Photo by JazminQuaynor
Learning how to write an essay isn't a singular experience. You need to be willing to learn from the people around you , in order to better yourself and your work. When you live on a college campus, opportunities to improve are everywhere you look.
You can meet with a professor or your teaching assistant. You can visit the writing center. You can get advice from readers of your personal blog. You can also take part in the education of your friends, and use their writing samples to improve your own work. Whatever you decide to do, remember to take advantage of the unique and plentiful writing aids located on your campus. They can change the course of your educational career.
1. Talk to a Professor
If you have a journalism professor (or even an English professor) that you’ve found to be particularly useful when it comes to writing assignments, try meeting with them during their office hours. Even if your work isn’t for their class, they’ll most likely be happy to help you improve your work for a different project. Professors know that they’ve done something right when students ask for outside help, and you won’t find anyone who knows the craft half as well as they do.
2. Visit the Writing Center
Usually, your tuition covers the cost of utilizing the writing center at least three times throughout the semester. Here, you can bring any piece of writing that you want to proofread. You won’t be working with other students here. You’ll be working with teaching assistants, graduate students, and professors who want to help you succeed. Sometimes, you might get discouraged after hearing an adviser’s criticism. But it’s how you take this criticism and use it to improve your writing that shows your true level of understanding.
3. Start a Blog
Maybe you don’t want help from people you can see. Maybe you want a broader range of people through which to improve your writing. Blogs are notorious for this use. You can make a free blog using websites like WordPress, then publish essays, updates, and postings for feedback. Whenever possible, use the feedback from your readers to improve your work. You’ll quickly find that, the more you do, the better you write.
4. Edit Papers for Your Friends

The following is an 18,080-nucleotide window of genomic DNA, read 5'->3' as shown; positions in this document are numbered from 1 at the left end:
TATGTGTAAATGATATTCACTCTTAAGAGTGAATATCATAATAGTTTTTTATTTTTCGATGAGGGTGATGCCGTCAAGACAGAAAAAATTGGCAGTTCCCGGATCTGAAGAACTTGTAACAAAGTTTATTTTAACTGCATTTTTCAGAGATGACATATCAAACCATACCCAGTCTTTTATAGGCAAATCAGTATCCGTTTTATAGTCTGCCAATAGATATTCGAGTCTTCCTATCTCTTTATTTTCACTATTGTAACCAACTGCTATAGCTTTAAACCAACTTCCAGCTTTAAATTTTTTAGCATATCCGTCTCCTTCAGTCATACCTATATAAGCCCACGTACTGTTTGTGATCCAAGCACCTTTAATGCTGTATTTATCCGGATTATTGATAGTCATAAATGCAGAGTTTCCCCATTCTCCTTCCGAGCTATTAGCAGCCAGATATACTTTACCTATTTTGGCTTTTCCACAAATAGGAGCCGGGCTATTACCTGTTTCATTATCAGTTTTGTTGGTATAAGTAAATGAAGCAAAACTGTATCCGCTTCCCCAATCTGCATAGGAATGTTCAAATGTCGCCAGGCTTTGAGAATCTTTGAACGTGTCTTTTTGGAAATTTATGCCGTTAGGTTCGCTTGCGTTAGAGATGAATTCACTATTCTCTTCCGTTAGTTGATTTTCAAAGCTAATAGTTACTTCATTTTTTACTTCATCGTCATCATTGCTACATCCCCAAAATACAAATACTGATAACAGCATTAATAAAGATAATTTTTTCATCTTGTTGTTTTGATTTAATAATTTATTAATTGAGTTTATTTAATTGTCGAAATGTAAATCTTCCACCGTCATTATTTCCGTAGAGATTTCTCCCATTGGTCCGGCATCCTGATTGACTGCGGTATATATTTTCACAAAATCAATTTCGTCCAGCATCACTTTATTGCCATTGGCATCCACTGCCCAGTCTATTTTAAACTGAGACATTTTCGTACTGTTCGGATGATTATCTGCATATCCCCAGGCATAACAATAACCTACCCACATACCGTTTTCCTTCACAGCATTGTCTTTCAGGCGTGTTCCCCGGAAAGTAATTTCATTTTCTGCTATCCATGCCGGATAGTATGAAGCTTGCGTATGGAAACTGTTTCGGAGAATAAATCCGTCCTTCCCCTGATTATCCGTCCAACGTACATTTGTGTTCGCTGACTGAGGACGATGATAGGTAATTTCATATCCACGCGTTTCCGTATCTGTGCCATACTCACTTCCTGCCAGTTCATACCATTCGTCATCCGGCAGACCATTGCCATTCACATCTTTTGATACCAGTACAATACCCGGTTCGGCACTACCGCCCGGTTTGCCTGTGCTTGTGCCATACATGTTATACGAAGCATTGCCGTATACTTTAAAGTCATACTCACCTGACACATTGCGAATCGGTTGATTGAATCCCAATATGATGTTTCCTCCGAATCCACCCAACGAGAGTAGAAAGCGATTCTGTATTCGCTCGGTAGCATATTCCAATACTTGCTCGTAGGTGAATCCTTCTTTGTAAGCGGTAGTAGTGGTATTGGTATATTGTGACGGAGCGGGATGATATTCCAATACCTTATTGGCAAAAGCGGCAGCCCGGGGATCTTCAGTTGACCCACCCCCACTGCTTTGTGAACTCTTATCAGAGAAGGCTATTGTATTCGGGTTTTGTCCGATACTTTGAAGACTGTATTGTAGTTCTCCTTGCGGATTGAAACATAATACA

By working on the papers that your friends write, you’ll be able to better appreciate your writing. You’ll be able to take examples and wording from their work, and use it to revise and edit your own (and no, this doesn’t mean take their ideas or their exact wording). This is basically the process of peer-learning. You’re going to revise someone else’s work but, in the process, you’re going to learn more about your own. You’ll notice the kind of phrasing and wording that you should avoid. Professors love this kind of editing, because it helps students feed off of one another.
5. Utilize Help Rooms
Many college campuses offer help rooms for students, available to assist them in writing or learning in general. Here, you’ll meet with teaching assistants and other students that are struggling. It’s almost like a very large study group. You’ll take the information that you learn from this group, and you’ll apply it to your writing. You might work on it specifically, right there during the session. Or, you might take it home and fix it while thinking about the advice that you were given. Help rooms are versatile. You’ll be able to do anything that you want to do, within reason. You can work on whatever you want.
6. Meet With Your TA
Teaching assistants also have office hours, and are more than happy to help you. Often, these are graduate students looking to become educators or further their experience in a specific field. They know what you’ve been through, because they have firsthand knowledge of what it’s like to be a college student. Rather than asking your professor, you can talk to someone who’s been in your shoes, and knows what you need to do in order to graduate.
7. Go to the Library
This is probably the most obvious resource on campus. Going to the library will give you a quiet place to work, and an opportunity to study almost anything that you want. Endless amounts of research can be conducted here, helping you with your stories and improving your work.
If you take advantage of these opportunities, your writing will improve and you’ll learn how to reach out for assistance when you need it. Best of luck!